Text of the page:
URL Parameters generated for tracking can also cause problems. For example, have you ever seen links like this which lead to the same target?

http://website.com/?utm_source=blog3&utm_page=email&utm_information=information

Geographically Different Domains

Different countries have localized domains such as .ca for Canada and .de for Germany. If your content is the same across these different domains, it can create duplicate content problems.

Copied Content

Google doesn’t take kindly to plagiarism, and if your content is directly taken from another source, Google may choose not to rank you, or push your pages back in the results page.

Many websites these days are content curators. Google recognizes content curation, as long as it offers more than just simply copying and pasting content. Adding a fresh perspective or something of value will get you a pass in Google’s books.

How To Fix Duplicate Content Issue

The goal of repairing duplicate content is to identify which version is the right version. In other words, which web page deserves the credit.

301 redirect

Setting up a 301 redirect from the duplicate pages to the source takes search bots to the original and tells them which page should be ranked. Think of it like Google is lost and you’re giving it directions to the nearest town.

Rel=”canonical”

This funny looking code is a signal built into a website’s HTML head that tells search bots whether a page is a copy of an original or not. It also tells them what the URL is of the original content. Google then knows which page to hand over the link juice to.

Rewrite the content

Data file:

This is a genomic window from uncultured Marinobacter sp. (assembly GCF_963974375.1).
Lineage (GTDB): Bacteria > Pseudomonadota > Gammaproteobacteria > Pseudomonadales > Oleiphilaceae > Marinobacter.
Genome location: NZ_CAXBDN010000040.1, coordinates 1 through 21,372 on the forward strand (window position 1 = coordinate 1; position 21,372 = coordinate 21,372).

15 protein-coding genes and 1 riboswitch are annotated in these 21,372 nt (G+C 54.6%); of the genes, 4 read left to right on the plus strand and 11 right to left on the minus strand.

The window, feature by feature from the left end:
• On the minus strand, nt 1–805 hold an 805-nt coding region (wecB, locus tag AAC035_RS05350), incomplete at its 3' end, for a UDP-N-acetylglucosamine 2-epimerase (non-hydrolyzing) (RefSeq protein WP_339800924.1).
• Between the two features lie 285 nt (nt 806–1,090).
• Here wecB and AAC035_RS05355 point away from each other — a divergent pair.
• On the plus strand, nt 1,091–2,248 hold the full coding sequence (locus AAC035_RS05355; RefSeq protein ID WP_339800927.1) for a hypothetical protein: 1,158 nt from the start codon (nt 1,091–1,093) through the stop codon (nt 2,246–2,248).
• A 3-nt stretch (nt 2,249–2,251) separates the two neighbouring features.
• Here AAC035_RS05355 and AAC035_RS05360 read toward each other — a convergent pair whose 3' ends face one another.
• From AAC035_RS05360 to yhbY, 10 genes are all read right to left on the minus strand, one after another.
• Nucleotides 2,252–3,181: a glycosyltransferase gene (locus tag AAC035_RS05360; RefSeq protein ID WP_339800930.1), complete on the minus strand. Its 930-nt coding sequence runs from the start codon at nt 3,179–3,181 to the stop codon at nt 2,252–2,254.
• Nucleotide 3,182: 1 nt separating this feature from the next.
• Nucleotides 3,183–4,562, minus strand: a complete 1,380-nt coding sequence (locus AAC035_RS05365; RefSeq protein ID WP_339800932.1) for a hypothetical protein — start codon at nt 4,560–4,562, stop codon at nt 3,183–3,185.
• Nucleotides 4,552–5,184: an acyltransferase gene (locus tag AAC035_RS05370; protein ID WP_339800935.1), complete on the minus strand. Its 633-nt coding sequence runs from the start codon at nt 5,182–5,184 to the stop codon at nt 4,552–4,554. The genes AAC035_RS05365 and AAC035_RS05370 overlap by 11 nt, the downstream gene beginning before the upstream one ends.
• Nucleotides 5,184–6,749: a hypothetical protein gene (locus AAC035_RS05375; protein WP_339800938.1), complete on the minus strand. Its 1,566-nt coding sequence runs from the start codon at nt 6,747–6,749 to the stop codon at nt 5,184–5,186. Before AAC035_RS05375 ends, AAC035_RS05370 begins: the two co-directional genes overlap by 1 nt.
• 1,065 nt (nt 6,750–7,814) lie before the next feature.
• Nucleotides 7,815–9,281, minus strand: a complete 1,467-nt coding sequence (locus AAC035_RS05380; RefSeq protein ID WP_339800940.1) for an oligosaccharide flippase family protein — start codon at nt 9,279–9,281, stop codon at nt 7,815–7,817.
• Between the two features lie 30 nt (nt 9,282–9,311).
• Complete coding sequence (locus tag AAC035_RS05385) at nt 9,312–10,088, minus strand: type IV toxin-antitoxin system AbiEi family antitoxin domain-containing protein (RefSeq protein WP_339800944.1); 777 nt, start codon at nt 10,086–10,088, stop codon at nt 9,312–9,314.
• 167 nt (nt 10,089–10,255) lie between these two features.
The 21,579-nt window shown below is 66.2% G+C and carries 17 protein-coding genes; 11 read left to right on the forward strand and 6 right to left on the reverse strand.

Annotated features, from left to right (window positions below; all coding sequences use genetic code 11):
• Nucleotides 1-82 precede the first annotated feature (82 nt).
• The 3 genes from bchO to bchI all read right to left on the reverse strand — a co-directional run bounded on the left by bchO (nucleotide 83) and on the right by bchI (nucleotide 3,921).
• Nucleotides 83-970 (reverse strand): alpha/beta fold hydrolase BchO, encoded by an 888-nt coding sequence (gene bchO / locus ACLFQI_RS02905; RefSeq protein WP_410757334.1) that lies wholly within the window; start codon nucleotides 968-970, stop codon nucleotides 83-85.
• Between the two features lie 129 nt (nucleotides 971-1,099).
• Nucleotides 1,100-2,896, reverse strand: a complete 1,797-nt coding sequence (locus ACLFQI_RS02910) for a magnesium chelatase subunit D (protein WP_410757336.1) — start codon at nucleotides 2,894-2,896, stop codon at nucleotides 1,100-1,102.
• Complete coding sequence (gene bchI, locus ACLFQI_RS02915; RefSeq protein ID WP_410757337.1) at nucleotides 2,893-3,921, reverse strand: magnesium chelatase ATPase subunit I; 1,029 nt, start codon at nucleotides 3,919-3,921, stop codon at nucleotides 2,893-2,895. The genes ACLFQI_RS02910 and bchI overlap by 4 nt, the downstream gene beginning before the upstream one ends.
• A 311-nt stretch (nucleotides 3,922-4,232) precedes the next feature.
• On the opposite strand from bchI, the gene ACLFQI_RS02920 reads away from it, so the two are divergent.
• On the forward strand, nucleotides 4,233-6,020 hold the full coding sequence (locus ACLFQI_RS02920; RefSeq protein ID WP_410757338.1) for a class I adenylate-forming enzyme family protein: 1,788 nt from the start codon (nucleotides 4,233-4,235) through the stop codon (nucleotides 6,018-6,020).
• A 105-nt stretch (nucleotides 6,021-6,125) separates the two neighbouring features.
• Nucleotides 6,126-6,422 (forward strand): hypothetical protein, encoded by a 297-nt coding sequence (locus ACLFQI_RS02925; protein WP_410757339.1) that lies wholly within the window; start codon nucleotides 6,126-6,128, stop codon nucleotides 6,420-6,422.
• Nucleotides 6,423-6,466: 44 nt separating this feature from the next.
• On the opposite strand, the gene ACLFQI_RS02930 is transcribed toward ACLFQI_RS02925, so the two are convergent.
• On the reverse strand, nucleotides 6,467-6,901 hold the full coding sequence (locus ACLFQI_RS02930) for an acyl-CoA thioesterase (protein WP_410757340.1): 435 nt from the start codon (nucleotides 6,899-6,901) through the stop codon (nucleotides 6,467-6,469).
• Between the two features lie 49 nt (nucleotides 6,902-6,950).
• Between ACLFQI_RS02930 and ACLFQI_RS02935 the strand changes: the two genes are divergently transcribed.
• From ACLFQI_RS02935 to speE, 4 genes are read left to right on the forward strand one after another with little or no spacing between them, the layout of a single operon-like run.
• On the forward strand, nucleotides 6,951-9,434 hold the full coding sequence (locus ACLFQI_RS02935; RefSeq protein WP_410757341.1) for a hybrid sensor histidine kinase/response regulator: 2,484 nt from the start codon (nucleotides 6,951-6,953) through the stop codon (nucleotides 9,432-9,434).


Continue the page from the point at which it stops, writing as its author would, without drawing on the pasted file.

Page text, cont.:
Google has no problems with someone taking the concept and structure of a piece of content and rewriting it with your own perspective or additions. Think of this as paraphrasing.

Related: Using Rel=Canonical Tag For SEO-Friendly Cross-Domain Duplicate Content

Meta Robots Noindex

This is another way of redirecting search bots from one page to another. The problem with redirecting search bots to different pages is inefficiency — it’s slow and most SEO’s scoff at the idea of anything that adds time to the web experience.

Wrapping Up

It can be challenging for web designers and owners to avoid duplicate content.

You have to put yourself in the shoes of a search engine, rather than a webpage owner. SEO specialists at Power Digital Marketing can help you avoid common mistakes when managing your website, such as URL variations.

If you suspect that you may already have a website with duplicate content problems, we can help. Duplicate content is bad, so do not do it to avoid getting penalized by Google.

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Sean Dilger is an SEO Project Manager at Power Digital with a passion for all things digital. He was born in Ireland and moved to San Diego in 2015. Sean has many years experience in the digital space and has worked in email marketing, PPC, social media and of course SEO. Sean graduated college in Ireland with a Master's Degree in Marketing and Management Strategy.